Many low-income parents work multiple jobs, or jobs where scheduling is at the whim of the employer, making it impossible to plan one's week, from childcare to meal plans. When your time is already stretched thin and you don't see your kids as often as you would like, of course you reach for the packaged, processed dinner rather than spending a precious hour chopping, cooking, and cleaning up.

And then there is the simple fact that junk food is one indulgence low-income parents can offer. "Next to all the things poor parents truly couldn't afford, junk food was something they could often say 'yes' to," Priya Fielding-Singh, a Stanford doctoral candidate, wrote in the Los Angeles Times.

So now the rest of America is on the platinum-coated hook for buying all this food for the millions who won’t, and making sure they cook it for their kids. Cha-ching.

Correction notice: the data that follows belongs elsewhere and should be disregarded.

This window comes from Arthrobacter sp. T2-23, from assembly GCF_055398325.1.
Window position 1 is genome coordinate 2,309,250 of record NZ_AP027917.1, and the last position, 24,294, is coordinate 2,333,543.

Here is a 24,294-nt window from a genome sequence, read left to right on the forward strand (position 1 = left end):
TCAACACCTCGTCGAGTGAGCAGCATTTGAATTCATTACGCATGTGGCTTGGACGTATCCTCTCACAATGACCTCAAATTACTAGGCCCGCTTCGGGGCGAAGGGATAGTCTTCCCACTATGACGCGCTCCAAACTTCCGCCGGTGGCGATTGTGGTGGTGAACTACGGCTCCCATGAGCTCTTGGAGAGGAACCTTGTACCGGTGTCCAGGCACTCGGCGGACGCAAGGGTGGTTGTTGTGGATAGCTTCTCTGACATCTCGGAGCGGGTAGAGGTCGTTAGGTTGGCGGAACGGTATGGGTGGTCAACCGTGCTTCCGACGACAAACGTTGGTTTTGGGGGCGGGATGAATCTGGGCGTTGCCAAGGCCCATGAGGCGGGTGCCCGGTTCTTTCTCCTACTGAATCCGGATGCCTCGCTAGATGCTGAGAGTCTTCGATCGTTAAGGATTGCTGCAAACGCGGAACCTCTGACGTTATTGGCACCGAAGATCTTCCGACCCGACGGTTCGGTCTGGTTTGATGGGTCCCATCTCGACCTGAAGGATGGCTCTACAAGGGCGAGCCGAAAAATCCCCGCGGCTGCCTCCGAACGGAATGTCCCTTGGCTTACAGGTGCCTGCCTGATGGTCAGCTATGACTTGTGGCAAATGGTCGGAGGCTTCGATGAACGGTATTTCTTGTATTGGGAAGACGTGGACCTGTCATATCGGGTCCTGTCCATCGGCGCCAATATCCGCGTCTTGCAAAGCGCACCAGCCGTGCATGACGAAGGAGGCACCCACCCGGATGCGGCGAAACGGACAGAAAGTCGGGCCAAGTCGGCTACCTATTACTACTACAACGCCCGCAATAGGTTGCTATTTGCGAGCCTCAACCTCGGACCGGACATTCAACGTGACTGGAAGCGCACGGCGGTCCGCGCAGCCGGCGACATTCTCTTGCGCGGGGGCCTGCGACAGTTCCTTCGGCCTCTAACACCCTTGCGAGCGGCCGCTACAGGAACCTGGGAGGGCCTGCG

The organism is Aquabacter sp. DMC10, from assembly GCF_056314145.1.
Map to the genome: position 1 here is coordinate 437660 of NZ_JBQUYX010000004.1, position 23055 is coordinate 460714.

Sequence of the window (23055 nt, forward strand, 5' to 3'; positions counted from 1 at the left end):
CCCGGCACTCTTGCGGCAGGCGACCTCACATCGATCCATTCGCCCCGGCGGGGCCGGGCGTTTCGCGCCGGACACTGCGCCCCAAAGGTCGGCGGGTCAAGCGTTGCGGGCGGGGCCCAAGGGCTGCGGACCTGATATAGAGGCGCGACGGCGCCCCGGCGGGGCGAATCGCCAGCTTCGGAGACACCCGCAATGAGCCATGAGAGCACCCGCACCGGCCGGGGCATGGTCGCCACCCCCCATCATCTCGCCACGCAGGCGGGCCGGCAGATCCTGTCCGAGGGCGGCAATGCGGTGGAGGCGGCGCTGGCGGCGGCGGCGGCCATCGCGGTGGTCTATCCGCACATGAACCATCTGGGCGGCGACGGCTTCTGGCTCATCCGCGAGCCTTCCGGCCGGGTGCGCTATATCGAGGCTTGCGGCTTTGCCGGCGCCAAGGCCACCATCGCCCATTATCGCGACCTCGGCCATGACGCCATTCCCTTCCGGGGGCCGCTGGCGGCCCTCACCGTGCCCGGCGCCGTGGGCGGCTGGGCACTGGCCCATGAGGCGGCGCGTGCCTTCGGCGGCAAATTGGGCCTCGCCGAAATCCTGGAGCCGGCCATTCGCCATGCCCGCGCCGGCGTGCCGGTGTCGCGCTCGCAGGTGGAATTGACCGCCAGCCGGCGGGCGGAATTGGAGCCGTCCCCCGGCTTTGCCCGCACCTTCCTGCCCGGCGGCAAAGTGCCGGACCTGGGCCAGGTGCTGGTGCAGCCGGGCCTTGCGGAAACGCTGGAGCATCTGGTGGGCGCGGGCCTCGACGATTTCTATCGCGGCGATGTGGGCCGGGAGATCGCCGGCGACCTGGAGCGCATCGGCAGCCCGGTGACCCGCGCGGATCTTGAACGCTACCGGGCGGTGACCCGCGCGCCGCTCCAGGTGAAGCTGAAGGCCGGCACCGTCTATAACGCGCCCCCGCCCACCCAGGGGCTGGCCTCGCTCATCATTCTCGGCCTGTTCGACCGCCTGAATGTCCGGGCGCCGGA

(By the way, these are some of the same welfare recipients – not all, but some – who think their taxpayer-loaded food stamp cards should cover pet food for their dogs.)

This one simple fact is undeniable: we already spend insane amounts of money on welfare programs. We feed children whose parents won’t, sometimes multiple meals a day. We house people who’d otherwise be sleeping under bridges. We provide medical care for those who can’t pay for a doctor. We attempt to educate children whose dads can’t be bothered to show up at all.

And yes, we buy food for those who can’t afford it. Might it come in a can? Perhaps. It’s cheaper, easier to ship in bulk and lasts longer. And we buy it. If you want fresh vine-ripened tomatoes every day, you can go buy them.

A "safety net" for the poor and struggling is a good thing, and the mark of a compassionate society. Forever enabling those who do not work, work very little, or cannot support their own life choices by spending an infinite amount of other people’s money to buy them anything they want or need, however, is not a safety net.

It’s socialism.

It is generational poverty. is not compassionate.

And it. Does. Not. Work.